Earlier this year, I visited Antwerp in Belgium.
As well as plenty of beer, Antwerp was also home to Elixir d’Anvers.
Situated on an obscure residential street, the humble location of its distillery is not altogether different from the set up at Sipsmith gin. Except Elixir d’Anvers has been around since 1863. And the same distillery also produces advocaat, Elixir de Spa and some jenevers.
You’ve probably seen Elixir d’Anvers as part of a cocktail menu. It’s one of those age old cure-all liqueurs invented by a chemist to, well, cure-all. Made with 32 exotic herbs and spices from all over the world, it’s a viscous canary yellow liqueur with a distinctive flavour.
Can you tell what’s in it by the taste? Unlikely.
When I visited its distillery, I was lucky enough to be in time for the end of the distillation when all the herbs and spices were being removed from the still. Recognisable were the coriander seeds and citrus peels but beyond that, after hours of maceration and distillation, it all looked a bit like steamy brown mush.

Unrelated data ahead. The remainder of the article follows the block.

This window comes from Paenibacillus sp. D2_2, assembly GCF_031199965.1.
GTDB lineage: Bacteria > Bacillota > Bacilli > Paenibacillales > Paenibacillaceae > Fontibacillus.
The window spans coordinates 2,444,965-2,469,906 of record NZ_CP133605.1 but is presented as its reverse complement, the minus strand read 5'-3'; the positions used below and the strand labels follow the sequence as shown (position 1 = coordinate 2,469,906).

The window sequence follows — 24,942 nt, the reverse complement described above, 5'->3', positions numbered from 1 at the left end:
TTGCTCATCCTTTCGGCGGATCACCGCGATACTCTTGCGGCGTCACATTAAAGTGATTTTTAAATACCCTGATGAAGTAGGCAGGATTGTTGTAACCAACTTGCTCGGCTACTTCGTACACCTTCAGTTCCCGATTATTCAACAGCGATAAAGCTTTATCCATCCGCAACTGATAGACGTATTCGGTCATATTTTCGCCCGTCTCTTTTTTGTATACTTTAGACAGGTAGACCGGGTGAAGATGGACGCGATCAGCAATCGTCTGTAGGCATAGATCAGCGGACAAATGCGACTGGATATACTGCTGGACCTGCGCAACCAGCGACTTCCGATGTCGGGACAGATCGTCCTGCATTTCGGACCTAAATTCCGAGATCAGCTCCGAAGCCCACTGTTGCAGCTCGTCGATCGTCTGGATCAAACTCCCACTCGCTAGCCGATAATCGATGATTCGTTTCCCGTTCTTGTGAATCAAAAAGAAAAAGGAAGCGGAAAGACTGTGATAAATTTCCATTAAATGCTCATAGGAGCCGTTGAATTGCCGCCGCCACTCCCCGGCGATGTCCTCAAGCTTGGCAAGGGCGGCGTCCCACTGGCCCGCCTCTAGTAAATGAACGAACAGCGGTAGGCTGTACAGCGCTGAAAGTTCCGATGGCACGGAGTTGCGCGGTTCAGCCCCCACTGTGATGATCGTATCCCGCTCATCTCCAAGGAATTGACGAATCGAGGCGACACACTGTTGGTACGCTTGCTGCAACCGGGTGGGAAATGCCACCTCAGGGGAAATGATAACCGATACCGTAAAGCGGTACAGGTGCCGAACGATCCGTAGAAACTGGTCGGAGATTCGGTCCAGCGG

Indeed the liqueur goes through a complicated and lengthy process of production.
The ingredients are first macerated in pure alcohol before being distilled. After distillation, the “alcoholate” is then blended with pure water, sugar from sugar beet and yet more alcohol. Finally, the mixture is aged in French oak barrels for at least five months before being released for consumption.
Warming, complex and seriously intoxicating, it’s easy to see why after so long in production, it’s suddenly seeing a revival on the cocktail scene.
FX de Beukelaer, Haantjeslei 132, 2018 Antwerpen
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